in jeopardy, twice

February 5, 2008

Lyglenson Lemorin, a legal US resident from Haiti who has been living in Miami may be deported for supporting terrorism even though he was tried and acquitted on those charges. Uh, is that legal? Well, immigration courts are civil, not criminal courts, so technically it’s not double jeopardy. Further, an administrative judge can make a deportation decision without much evidence and without having to be convinced “beyond a reasonable doubt.” The fact that Lemorin was acquitted of the charges that he supported a scheme to blow up the Sears Tower doesn’t mean he isn’t guilty. I mean, what do jurors know?

Oh, and because he may be called as a witness in a related trial, he’s subject to a gag order, as well.  The only thing he can say publicly is “I’m innocent.”



January 31, 2008

adalberto.jpgAnother woman facing deportation has taken shelter at the Adalberto United Methodist Church on Division Street in Chicago. Last year, Elvira Arellano spend many months there with her eight-year-old son (a US citizen) to dramatize the way deportations affect families. ICE avoided the bad press of raiding a church, but snapped her up and deported her as soon as she went to speak at a public event in LA.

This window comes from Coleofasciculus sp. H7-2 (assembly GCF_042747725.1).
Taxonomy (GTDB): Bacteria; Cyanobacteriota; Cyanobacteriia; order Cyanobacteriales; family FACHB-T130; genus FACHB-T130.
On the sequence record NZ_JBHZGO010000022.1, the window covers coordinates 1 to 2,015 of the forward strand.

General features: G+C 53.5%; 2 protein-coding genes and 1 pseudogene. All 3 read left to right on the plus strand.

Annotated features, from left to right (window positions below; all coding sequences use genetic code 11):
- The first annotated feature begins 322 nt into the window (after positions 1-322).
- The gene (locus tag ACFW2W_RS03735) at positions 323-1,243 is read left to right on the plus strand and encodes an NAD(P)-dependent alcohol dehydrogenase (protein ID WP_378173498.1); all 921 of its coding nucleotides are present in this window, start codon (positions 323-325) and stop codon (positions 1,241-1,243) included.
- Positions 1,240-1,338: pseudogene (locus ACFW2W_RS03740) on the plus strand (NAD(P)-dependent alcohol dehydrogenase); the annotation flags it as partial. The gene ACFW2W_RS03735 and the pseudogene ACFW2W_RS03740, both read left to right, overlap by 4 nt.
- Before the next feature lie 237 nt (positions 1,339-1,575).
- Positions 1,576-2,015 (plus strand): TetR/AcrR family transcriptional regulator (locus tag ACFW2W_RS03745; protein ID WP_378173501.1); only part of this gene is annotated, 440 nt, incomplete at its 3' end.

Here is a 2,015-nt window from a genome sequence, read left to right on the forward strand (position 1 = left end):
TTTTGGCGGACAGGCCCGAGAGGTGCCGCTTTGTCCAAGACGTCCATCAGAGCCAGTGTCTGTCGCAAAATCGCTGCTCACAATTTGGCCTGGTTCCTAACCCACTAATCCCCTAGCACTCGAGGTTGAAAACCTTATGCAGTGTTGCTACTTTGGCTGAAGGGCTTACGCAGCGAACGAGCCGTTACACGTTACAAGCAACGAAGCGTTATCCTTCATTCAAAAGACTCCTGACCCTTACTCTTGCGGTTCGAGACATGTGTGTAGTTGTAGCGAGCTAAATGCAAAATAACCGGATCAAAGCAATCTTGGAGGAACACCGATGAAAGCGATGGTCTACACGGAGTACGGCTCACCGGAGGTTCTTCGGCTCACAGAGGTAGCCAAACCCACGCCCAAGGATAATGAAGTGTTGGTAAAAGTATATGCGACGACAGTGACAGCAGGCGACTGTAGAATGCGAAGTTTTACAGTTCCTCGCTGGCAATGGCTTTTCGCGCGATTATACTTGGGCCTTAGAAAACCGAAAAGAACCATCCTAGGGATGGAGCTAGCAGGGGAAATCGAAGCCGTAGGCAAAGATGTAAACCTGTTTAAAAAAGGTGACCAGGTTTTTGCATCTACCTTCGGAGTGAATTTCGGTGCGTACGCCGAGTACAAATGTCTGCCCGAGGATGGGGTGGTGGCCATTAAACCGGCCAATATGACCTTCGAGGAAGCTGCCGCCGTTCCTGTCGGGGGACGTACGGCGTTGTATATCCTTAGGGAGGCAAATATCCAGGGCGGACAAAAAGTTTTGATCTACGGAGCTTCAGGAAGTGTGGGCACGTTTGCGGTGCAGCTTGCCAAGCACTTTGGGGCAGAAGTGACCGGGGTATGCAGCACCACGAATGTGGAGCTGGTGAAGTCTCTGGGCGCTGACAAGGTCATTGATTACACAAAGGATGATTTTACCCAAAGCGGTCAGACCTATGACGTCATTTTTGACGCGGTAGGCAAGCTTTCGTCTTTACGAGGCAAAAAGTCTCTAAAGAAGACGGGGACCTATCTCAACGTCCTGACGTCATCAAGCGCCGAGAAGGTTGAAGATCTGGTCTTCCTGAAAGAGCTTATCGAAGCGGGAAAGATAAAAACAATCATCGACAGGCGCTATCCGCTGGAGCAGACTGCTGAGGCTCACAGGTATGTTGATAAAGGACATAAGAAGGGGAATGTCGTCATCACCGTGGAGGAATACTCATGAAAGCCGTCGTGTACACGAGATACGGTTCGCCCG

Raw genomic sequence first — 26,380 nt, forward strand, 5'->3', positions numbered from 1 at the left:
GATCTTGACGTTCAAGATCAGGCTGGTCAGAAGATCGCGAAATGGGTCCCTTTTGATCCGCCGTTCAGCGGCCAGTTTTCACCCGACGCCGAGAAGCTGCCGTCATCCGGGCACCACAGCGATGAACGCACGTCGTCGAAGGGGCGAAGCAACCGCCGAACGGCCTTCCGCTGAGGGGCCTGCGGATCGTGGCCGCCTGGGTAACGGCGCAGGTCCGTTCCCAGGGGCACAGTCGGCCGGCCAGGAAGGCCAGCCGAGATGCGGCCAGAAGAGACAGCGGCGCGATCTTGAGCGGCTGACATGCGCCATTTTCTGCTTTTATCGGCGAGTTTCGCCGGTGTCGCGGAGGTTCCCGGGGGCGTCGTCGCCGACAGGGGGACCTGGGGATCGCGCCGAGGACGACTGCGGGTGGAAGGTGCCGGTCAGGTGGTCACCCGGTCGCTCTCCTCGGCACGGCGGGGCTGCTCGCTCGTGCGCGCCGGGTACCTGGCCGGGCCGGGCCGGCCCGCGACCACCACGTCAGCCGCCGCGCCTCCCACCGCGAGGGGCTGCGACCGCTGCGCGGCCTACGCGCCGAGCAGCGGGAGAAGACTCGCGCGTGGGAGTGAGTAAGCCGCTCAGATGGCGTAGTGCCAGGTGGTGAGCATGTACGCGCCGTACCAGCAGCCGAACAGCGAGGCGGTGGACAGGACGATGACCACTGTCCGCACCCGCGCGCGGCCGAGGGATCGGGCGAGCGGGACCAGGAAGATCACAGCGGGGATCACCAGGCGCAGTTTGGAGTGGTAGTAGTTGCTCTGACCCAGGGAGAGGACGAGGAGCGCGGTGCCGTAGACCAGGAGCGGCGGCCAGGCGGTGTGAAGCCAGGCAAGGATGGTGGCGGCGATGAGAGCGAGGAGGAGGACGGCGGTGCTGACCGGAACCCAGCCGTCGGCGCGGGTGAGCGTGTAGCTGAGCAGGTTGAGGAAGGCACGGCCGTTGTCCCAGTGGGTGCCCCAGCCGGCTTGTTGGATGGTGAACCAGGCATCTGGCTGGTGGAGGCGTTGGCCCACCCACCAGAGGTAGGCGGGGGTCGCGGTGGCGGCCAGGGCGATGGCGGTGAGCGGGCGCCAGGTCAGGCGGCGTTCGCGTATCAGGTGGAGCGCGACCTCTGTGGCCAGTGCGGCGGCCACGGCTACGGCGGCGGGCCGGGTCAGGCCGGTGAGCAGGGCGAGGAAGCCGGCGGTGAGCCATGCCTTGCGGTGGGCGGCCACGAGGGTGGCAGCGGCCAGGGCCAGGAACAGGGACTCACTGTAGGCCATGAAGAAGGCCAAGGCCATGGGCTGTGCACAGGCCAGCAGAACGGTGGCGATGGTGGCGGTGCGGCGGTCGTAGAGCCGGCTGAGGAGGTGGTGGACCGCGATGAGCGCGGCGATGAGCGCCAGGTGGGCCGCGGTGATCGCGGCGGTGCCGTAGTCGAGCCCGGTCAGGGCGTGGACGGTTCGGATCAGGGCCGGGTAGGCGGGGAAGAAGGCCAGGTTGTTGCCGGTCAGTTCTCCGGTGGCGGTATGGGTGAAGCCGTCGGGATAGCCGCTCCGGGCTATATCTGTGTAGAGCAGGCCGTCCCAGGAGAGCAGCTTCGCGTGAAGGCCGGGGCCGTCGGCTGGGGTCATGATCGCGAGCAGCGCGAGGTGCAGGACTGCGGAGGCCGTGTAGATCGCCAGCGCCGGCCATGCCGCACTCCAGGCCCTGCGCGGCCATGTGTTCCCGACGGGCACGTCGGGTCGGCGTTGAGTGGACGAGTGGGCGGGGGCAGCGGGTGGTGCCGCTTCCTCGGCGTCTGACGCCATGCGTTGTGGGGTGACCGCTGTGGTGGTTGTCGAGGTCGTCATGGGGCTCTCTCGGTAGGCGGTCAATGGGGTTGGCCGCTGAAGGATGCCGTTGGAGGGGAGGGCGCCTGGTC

Flor Crisostomo does not have her children with her in the church. They are in Mexico, where she could not find work; she left them so she could provide for them.

In July 2000 she paid a smuggler to take her across the border and spent three days lost in desert-like conditions before making it to Los Angeles, she said. A month later she arrived in Chicago, where she worked 10 hours a day, six days a week in an IFCO Systems site that made packing materials.

By last year, she earned about $360 a week, sending $300 to her children for food, clothes and school books, she said. To keep her own costs down, she lived with four other women in a two-bedroom Chicago apartment.

“My children’s lives improve a lot as a result,” she said. “It wasn’t luxury. But it meant they could survive.”

The New Sanctuary Movement (like the old one during the Reagan years) is a church-based attempt to help people who are caught in a huge problem that politicians by and large don’t want to touch, apart from general platitudes. Whatever they say, they’ll lose somebody’s votes. So it goes. And pressure groups will tell Homeland Security to walk their secure borders talk by raiding the church.

Meanwhile, you’ll be hard put to find any subject on which comments at newspapers and other web sites are more polarized. (So far the ones at Chicagoist aren’t quite as full of sputtering, inarticulate rage as others.) I don’t recall any issue in recent years attracting such deep-seated, personal anger as this one, and it frightens me.